When Andor was announced as a series by Disney, I must admit; I found myself scratching my head. I was wondering why and how Cassian Andor got his own series when there is a plethora of more deserving characters in the Star Wars Universe that are still sitting on the sidelines.
Lando Calrissian, Mace Windu, Yoda, and many others are all characters that Star Wars fans have been yearning to learn more about for years. Yet, Cassian Andor got the green light. It made no sense to me.
Then the series dropped, and we got the first three episodes on it’s premier date. To me, that was a huge red flag.
Usually when a network or streaming service starts dumping episodes, that means they have no confidence in the finished product and are trying to just get it over with.
I have never been so happy to be wrong. As it turns out, Andor is one of the best shows that Disney Plus has put out in it’s short history. Not only is the writing great, the pacing perfect, and the character development superb, but unlike other top shelf shows like The Mandalorian and Kenobi, Andor actually makes the movie that it is based on better.
Imagine that for a moment. A prequel that actually enhances the original story. That is extremely hard to do. After four episodes, I think it is very safe to say that Andor goes above and beyond in doing so. It has actually made me re-evaluate my mixed feelings about Rogue One.
Rogue One Had A Big Flaw
Technically speaking, Rogue One was not a bad movie. The pacing was good. The action scenes were plentiful. The camera work was amazing. Oddly enough for a modern Star Wars movie, the dialogue wasn’t even all that bad.
There was just no character development. Without any character development, there wasn’t really a character there to anchor the movie. This left me watching a movie with nobody to root for.
Of course you’re going to root for the rebels by default, but that’s like rooting for whoever is playing the Patriots in the Super Bowl. I was only rooting for the rebels because I was supposed to. I had no emotional stake or attachment to any of these characters.
With a cast that included Forrest Whitaker, Diego Luna, and Mads Mikkelsen, that is criminal. It is an almost unforgiveable oversight.
How Andor Fixes Rogue One
Andor, which has the extraordinarily talented Diego Luna returning to the role; addresses the character development issues perfectly.
In Rogue One we meet Cassian Andor when he shoots his friend in the back to escape from the authorities. He spends the rest of the movie brooding and being mysterious. It is almost like the writers set out to give us a discount Han Solo.
However, it missed the mark and all the viewer could make of the character was that he was a bad guy on the right side of the fight.
In the series, we see the back story of how the Empire destroyed Andor’s home planet, Kenari through a series of mining mishaps that destroyed the environment and made the planet inhabitable.
When we first meet him, Cassian is in a brothel. Not for pleasure, but to look for his long lost sister. Shortly after that, he is harassed and shaken down by drunken, corrupt Policemen. He kills them in self defense, then is forced to go on the run when an entire task force descends upon him after he was sold out by a jealous colleague.
That is character development. That is good writing. That type of detail is what Rogue One is missing.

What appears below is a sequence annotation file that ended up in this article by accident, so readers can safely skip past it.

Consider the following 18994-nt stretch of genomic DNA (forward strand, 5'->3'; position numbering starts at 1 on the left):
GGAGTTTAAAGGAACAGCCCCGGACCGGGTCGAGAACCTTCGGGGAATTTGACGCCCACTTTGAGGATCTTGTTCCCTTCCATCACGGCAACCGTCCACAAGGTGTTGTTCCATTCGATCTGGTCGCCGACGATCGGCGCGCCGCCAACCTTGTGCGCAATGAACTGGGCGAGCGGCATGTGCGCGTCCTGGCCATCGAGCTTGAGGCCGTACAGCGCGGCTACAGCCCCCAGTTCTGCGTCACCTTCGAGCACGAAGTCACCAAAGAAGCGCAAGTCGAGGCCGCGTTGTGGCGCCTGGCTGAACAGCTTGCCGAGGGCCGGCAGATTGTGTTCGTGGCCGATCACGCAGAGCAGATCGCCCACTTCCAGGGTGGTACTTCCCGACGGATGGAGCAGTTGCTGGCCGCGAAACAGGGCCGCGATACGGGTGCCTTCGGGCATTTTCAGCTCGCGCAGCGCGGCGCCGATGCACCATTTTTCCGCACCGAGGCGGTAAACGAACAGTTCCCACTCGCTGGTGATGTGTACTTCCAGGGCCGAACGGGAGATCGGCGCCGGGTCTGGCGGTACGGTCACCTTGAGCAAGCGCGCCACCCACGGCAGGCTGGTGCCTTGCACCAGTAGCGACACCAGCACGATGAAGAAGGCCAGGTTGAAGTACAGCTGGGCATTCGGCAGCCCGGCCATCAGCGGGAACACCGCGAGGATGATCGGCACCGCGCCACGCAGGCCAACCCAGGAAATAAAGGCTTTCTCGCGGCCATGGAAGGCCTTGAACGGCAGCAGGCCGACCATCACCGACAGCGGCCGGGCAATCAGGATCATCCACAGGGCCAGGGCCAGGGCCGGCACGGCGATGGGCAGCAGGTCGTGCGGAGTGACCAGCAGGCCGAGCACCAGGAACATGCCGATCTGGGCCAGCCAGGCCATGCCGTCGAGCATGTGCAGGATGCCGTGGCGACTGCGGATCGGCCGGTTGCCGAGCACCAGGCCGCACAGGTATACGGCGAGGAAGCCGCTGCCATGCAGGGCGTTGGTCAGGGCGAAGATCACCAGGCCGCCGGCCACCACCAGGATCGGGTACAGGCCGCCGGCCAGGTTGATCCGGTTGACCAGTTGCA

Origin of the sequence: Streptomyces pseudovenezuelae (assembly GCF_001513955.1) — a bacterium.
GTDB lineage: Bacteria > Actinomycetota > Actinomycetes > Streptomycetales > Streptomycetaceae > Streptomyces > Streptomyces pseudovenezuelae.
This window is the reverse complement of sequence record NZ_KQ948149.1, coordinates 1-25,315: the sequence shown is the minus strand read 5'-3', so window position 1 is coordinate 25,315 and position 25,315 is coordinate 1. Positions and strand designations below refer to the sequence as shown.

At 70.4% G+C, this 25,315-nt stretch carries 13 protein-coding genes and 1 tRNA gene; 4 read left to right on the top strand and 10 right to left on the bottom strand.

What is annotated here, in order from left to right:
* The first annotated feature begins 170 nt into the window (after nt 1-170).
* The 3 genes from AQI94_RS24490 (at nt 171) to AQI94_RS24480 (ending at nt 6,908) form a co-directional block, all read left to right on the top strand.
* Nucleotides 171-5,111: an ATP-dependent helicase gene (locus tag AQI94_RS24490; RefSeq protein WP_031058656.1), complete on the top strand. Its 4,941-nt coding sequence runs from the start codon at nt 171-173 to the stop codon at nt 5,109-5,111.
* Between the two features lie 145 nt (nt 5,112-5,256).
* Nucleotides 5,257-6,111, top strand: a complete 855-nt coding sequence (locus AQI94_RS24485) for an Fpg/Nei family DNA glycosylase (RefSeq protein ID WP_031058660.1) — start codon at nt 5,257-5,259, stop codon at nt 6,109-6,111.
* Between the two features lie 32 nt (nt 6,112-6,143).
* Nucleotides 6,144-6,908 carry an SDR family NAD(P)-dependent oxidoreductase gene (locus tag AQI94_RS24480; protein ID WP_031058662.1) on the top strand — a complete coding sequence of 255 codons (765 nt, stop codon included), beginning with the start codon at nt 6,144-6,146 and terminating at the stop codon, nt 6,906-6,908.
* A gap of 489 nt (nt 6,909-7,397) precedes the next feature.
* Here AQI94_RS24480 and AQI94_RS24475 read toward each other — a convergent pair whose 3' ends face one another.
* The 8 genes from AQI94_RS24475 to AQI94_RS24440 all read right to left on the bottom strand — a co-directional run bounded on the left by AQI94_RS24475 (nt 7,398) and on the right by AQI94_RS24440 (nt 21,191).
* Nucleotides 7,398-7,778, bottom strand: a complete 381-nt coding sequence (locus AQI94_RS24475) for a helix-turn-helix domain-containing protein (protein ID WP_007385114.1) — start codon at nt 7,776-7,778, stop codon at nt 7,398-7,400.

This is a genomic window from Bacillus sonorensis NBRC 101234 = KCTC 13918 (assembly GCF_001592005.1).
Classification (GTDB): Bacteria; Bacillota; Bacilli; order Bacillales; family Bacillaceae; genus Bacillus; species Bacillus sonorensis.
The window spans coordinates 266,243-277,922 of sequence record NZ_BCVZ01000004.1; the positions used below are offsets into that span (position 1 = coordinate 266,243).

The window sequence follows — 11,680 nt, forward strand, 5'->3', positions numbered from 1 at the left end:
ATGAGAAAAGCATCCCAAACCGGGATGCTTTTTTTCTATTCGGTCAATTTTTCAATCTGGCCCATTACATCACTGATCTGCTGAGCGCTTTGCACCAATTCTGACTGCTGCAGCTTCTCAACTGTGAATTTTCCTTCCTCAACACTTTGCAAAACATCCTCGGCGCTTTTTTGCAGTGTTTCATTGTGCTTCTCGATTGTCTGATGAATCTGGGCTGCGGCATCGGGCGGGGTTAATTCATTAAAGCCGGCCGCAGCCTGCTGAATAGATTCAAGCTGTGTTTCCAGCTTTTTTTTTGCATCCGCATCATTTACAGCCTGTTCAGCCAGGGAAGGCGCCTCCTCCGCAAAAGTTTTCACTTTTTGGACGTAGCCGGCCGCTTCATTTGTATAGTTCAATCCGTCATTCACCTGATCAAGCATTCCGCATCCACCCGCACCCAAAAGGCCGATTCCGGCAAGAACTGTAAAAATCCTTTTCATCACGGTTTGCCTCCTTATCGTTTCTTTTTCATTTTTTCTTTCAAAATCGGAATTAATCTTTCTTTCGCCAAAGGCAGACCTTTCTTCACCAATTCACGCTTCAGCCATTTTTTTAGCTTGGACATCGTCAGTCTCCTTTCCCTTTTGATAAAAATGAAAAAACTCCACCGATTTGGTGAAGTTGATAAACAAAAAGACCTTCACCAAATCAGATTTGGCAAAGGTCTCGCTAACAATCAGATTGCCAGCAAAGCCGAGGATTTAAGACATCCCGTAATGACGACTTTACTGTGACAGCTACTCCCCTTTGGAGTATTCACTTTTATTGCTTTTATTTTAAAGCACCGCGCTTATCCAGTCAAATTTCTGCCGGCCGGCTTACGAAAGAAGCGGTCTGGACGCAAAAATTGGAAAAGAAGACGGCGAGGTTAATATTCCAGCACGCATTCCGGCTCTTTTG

Cassian Andor is not necessarily a hero. In the show he is still a thief. He is still a master manipulator and he is still at heart, a Kenari Warrior who is willing to kill at will. The ends justify his means.
Yet with the backstory, we understand his actions and why he is the way he is. It attaches us to the character because he is not a bad person. He is a man just trying to get by in a world where he is constantly being kept down by those above him. He is a man that has never even seen what a fair chance looks like.
The series has made him a relatable character, and as a result the viewer is enthralled and anticipating each weekly episode.
Halfway through the series, things are really starting to pick up. With the way the show has been going, I am extremely optimistic about the end result. If the writing continues to remain this good, then Cassian Andor will have a well deserved spot among all of the other great characters throughout the rich history of the Star Wars Universe.
History will also as a result, look back kindly on Rogue One instead of seeing it as a rudderless movie.
If you’re a writer, you can’t do a job much better than that.
Andor airs weekly on Wednesdays on the Disney Plus App. Check out episode five tonight!
What do you think, Geek Faithful? Do you love Andor? Hate it? Are you indifferent? I want to hear from you, so sound off in the comments section!
Thank You for reading, when I am not writing I enjoy spending time with my wife Barbara, my two year old daughter Frankie, my hound Marbles, and my ferret Ms. Farrah Pawcett.
For more discussions on all things Star Wars including Andor go to our Youtube Channel and check out the Cantina Happy hour, where Dave and the gang will be discussing episode five tomorrow at 9:30 E.S.T. Stay Geeky Everybody!
November 11, 2022 at 7:16 pm
How can I put this? I found your article to be exggerated. Yes, “Rogue One” had a few problems. Lack of character development was not one of them in my eyes. And I’m a little disturbed that you have failed to notice some of the flaws in “Andor” as well. It’s a pretty damn good series, but flawed. Which is why I cannot view it as a “perfect way” to do a prequel.